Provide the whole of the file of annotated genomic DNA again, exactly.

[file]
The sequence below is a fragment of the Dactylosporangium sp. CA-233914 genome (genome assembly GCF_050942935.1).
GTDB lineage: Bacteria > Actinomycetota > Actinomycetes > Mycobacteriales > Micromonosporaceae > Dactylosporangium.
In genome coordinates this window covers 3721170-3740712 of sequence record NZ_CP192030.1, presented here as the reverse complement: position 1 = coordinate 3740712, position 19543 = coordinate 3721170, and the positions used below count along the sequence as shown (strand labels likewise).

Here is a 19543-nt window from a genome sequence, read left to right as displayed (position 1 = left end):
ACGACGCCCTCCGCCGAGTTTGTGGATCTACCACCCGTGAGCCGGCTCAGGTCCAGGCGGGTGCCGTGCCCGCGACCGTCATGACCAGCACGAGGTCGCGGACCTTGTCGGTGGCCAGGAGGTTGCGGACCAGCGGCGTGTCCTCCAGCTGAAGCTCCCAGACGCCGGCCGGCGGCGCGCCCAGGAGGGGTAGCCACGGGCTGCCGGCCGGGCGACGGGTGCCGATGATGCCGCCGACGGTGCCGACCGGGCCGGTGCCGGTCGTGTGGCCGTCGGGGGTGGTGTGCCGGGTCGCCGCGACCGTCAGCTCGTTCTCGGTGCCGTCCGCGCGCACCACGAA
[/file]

The sequence below is a fragment of the Dactylosporangium sp. CA-233914 genome (genome assembly GCF_050942935.1).
GTDB lineage: Bacteria > Actinomycetota > Actinomycetes > Mycobacteriales > Micromonosporaceae > Dactylosporangium.
In genome coordinates this window covers 3721170-3740712 of sequence record NZ_CP192030.1, presented here as the reverse complement: position 1 = coordinate 3740712, position 19543 = coordinate 3721170, and the positions used below count along the sequence as shown (strand labels likewise).

Here is a 19543-nt window from a genome sequence, read left to right as displayed (position 1 = left end):
ACGACGCCCTCCGCCGAGTTTGTGGATCTACCACCCGTGAGCCGGCTCAGGTCCAGGCGGGTGCCGTGCCCGCGACCGTCATGACCAGCACGAGGTCGCGGACCTTGTCGGTGGCCAGGAGGTTGCGGACCAGCGGCGTGTCCTCCAGCTGAAGCTCCCAGACGCCGGCCGGCGGCGCGCCCAGGAGGGGTAGCCACGGGCTGCCGGCCGGGCGACGGGTGCCGATGATGCCGCCGACGGTGCCGACCGGGCCGGTGCCGGTCGTGTGGCCGTCGGGGGTGGTGTGCCGGGTCGCCGCGACCGTCAGCTCGTTCTCGGTGCCGTCCGCGCGCACCACGAA